Old War Bonds Are Worth Big Bucks

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Series I Bonds

Series I bonds are sold at face value and mature after 30 years. Redemption rules are the same with Series I bonds as Series EE bonds. The composite rate for Series I bonds issued from Nov. 1, 2019, through April 30, 2020, is 2.22%. This rate applies for the first six months that you own the bond.

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Calculating the Value of Your Savings Bonds

When you're ready to calculate the value of your savings bond, there's some information you'll need to know, including your bond's:

  • Type
  • Denomination
  • Serial number
  • Issue date

Once you have this information, you can use a savings bond calculator to find out how much your bond is worth right now. The primary site to do this is TreasuryDirect.gov, which is run by the U.S. government.

Along with the calculator, you can find detailed instructions on determining your bond’s future value, how to build and save an inventory of bonds (if you have more than one), and how to find the interest to report to the IRS.

Tip When it comes to reporting interest on your bonds to the IRS, you can do it either as you go or when the bonds are fully matured.

How to cash in your savings bonds

Now comes the exciting part: actually cashing in your savings bonds. Different bonds are redeemed in different ways, but most can be redeemed at a bank or through TreasuryDirect.

Electronic savings bonds, such as those offered through the TreasuryDirect website, can be cashed through your online account. This is a pretty simple process hosted by a service called ManageDirect.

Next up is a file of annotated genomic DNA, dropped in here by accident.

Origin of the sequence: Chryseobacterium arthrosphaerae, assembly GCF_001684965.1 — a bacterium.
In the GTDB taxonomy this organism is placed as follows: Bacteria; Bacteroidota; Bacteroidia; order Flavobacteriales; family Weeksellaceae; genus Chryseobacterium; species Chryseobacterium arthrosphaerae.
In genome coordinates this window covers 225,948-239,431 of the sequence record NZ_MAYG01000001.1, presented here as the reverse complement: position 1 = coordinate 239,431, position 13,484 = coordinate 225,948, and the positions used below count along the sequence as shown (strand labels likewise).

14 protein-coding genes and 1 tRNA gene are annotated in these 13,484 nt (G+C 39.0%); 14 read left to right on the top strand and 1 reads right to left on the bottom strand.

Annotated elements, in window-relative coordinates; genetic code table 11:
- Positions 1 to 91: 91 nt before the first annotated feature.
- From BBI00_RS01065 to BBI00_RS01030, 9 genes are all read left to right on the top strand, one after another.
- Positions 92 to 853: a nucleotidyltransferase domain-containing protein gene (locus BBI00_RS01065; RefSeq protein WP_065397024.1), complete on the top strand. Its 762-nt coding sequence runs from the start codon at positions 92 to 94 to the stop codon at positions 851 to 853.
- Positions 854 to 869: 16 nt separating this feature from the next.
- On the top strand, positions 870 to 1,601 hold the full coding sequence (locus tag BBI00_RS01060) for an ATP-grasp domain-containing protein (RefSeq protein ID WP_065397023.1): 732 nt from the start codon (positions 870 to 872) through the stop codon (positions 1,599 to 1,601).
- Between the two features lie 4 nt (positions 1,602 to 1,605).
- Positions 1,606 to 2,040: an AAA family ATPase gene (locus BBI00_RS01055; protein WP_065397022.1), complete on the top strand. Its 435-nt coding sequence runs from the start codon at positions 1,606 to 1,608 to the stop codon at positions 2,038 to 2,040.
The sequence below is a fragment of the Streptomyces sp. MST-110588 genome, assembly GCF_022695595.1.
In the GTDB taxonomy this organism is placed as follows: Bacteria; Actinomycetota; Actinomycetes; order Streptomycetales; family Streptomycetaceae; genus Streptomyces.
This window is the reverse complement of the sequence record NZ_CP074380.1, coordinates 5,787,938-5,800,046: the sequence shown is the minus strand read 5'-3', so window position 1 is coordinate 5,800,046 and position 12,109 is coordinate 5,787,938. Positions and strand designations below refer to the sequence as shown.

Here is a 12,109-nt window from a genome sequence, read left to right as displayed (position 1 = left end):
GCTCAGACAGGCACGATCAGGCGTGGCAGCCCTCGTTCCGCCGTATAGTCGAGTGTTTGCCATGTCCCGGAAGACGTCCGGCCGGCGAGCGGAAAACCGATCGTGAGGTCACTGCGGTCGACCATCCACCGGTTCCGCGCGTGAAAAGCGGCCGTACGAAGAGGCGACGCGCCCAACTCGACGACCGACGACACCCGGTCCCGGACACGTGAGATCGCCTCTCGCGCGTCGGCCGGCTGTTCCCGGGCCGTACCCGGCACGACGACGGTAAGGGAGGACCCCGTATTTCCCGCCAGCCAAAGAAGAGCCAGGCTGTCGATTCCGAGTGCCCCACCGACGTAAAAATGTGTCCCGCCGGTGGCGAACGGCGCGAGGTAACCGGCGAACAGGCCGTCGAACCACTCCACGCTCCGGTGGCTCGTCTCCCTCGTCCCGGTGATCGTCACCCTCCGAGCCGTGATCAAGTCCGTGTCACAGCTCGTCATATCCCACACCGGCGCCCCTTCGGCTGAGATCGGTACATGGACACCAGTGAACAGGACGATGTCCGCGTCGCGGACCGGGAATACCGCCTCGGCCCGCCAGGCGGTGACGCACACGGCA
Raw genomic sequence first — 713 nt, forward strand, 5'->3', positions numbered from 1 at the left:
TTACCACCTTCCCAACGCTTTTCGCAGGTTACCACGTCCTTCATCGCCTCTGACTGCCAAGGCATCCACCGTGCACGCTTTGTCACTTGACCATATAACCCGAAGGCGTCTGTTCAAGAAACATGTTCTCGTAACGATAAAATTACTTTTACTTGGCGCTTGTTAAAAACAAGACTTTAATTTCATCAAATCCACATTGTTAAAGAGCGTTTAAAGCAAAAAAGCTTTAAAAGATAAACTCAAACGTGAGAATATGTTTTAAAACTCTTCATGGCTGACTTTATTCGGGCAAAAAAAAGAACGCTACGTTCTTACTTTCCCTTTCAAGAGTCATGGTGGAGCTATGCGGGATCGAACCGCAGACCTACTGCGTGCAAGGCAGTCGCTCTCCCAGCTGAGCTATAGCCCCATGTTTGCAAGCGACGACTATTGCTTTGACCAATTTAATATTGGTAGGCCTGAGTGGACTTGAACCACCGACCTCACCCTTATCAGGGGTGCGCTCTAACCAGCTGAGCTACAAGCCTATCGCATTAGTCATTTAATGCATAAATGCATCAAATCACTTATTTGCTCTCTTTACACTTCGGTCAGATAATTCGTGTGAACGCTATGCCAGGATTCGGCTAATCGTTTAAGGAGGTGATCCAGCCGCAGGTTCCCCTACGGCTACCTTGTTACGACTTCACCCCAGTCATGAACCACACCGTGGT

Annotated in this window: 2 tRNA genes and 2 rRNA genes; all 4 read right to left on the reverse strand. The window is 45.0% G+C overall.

Cashing paper bonds, on the other hand, requires a bit more legwork. You’ll need to bring the physical bonds to a bank or other financial institution. It’s best to call ahead to make sure that the institution you have in mind will actually cash your savings bonds.

From there, it comes down to establishing identity. If you’re a customer of the bank, you’ll simply need to submit some form of valid identification. If not, the process may be a bit more stringent. But as long as you’re the rightful owner of the bonds, you’ll have no trouble cashing them in once you’ve proven ownership.

It’s important to keep in mind that the value of your bond will be highest if you wait until maturity to cash it. This is for two reasons: First, your bond will have more time to earn compound interest, and second, some bonds (such as Series EE bonds) are guaranteed to at least double at maturity. By waiting longer to cash in your bonds, you’ll earn more interest and take advantage of any built-in price adjustments.

How to Gift a Savings Bond

While they won’t come with a huge payoff, savings bonds are still a financially prudent gift. Here’s a step-by-step guide on how to buy and give an electronic savings bond.

  1. Go to www.treasurydirect.gov, and log into your TreasuryDirect account or open an account in your name.
  2. Click on BuyDirect. On the purchase page, either select an existing registration from the drop-down list or create a new registration for the recipient by clicking “Add New Registration.”
  3. Have the recipient’s name and Social Security number on hand to register. Be sure to click the box, “This is a Gift.”
  4. Buy the type of savings bond you wish (Series EE or Series I), in a specific amount ($25-$10,000).
  5. Deliver the savings bond gift to the recipient’s TreasuryDirect account.
  6. Print out a gift certificate to give to the recipient.

Gift savings bonds usually take at least one business day to be issued in a TreasuryDirect account. Once issued, you can go back into your account and deliver it to the recipient. To receive the gift, the recipient must have his or her own TreasuryDirect account. 

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